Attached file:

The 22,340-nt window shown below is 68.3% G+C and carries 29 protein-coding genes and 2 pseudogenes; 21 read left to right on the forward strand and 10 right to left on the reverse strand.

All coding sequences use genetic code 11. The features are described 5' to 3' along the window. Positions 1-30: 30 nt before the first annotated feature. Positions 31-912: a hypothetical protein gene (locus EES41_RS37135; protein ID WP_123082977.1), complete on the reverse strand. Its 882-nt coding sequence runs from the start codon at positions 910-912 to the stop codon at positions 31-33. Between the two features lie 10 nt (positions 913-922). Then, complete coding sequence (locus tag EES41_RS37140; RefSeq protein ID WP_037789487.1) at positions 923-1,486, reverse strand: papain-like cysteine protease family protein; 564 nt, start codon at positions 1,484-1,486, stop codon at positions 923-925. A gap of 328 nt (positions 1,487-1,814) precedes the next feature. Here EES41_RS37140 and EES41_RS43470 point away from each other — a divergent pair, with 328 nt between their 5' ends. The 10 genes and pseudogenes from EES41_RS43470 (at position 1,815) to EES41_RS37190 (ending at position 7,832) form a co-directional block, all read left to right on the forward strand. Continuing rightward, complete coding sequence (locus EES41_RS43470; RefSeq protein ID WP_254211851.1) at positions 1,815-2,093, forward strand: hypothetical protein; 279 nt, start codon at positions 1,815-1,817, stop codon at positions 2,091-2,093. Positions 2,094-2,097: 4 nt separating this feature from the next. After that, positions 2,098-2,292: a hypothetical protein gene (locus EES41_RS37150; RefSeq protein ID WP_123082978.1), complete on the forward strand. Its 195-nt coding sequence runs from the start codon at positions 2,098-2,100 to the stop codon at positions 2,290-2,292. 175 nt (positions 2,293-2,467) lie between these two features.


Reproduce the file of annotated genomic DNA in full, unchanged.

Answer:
The 22,340-nt window shown below is 68.3% G+C and carries 29 protein-coding genes and 2 pseudogenes; 21 read left to right on the forward strand and 10 right to left on the reverse strand.

All coding sequences use genetic code 11. The features are described 5' to 3' along the window. Positions 1-30: 30 nt before the first annotated feature. Positions 31-912: a hypothetical protein gene (locus EES41_RS37135; protein ID WP_123082977.1), complete on the reverse strand. Its 882-nt coding sequence runs from the start codon at positions 910-912 to the stop codon at positions 31-33. Between the two features lie 10 nt (positions 913-922). Then, complete coding sequence (locus tag EES41_RS37140; RefSeq protein ID WP_037789487.1) at positions 923-1,486, reverse strand: papain-like cysteine protease family protein; 564 nt, start codon at positions 1,484-1,486, stop codon at positions 923-925. A gap of 328 nt (positions 1,487-1,814) precedes the next feature. Here EES41_RS37140 and EES41_RS43470 point away from each other — a divergent pair, with 328 nt between their 5' ends. The 10 genes and pseudogenes from EES41_RS43470 (at position 1,815) to EES41_RS37190 (ending at position 7,832) form a co-directional block, all read left to right on the forward strand. Continuing rightward, complete coding sequence (locus EES41_RS43470; RefSeq protein ID WP_254211851.1) at positions 1,815-2,093, forward strand: hypothetical protein; 279 nt, start codon at positions 1,815-1,817, stop codon at positions 2,091-2,093. Positions 2,094-2,097: 4 nt separating this feature from the next. After that, positions 2,098-2,292: a hypothetical protein gene (locus EES41_RS37150; RefSeq protein ID WP_123082978.1), complete on the forward strand. Its 195-nt coding sequence runs from the start codon at positions 2,098-2,100 to the stop codon at positions 2,290-2,292. 175 nt (positions 2,293-2,467) lie between these two features.